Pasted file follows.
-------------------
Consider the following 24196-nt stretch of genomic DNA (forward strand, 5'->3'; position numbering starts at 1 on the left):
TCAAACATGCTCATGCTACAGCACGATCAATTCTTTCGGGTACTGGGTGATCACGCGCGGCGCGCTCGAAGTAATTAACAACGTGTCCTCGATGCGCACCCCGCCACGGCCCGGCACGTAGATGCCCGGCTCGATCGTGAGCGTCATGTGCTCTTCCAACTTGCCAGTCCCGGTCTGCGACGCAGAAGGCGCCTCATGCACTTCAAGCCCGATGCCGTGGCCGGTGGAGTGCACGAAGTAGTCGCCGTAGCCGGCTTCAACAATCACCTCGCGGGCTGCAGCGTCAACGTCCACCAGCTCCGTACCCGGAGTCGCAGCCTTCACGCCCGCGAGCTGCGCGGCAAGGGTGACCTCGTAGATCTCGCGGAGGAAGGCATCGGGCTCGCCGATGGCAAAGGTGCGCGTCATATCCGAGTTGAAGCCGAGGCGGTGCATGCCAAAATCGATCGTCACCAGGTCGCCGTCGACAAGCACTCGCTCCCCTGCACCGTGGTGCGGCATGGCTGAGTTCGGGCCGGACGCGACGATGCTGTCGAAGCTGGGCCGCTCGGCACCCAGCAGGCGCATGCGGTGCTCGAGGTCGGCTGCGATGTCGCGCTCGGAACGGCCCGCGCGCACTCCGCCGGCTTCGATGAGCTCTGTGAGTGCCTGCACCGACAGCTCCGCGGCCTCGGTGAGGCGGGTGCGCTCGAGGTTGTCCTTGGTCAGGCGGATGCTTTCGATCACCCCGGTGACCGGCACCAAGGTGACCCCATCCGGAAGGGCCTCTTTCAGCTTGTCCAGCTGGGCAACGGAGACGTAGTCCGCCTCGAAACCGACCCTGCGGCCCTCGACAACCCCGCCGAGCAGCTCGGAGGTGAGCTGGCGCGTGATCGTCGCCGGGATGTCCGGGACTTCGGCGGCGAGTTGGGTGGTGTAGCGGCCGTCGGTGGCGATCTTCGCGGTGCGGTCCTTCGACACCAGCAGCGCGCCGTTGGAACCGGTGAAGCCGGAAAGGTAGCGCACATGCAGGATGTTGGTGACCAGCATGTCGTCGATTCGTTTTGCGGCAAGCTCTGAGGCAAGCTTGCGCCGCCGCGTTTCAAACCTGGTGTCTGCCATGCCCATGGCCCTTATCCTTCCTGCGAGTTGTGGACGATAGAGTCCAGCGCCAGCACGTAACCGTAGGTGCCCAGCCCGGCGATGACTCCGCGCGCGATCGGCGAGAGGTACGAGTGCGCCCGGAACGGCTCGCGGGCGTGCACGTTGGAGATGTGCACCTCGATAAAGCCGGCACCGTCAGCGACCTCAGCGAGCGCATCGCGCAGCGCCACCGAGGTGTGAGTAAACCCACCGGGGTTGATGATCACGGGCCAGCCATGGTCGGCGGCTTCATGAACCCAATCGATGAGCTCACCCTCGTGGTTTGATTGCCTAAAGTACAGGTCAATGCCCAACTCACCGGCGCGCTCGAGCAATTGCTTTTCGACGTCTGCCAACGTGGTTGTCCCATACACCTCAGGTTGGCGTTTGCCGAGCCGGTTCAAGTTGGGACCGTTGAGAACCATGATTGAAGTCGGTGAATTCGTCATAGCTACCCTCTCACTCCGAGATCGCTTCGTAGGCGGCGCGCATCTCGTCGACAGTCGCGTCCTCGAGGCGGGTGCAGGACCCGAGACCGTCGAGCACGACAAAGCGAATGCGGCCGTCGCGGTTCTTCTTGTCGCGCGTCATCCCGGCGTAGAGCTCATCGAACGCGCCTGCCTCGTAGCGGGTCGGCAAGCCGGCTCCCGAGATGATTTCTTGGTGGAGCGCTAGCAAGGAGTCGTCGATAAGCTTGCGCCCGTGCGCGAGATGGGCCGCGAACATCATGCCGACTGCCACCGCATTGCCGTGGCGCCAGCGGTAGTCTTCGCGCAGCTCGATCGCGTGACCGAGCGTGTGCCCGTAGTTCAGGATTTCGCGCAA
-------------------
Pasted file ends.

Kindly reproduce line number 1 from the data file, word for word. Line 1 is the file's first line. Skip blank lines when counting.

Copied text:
Consider the following 24196-nt stretch of genomic DNA (forward strand, 5'->3'; position numbering starts at 1 on the left):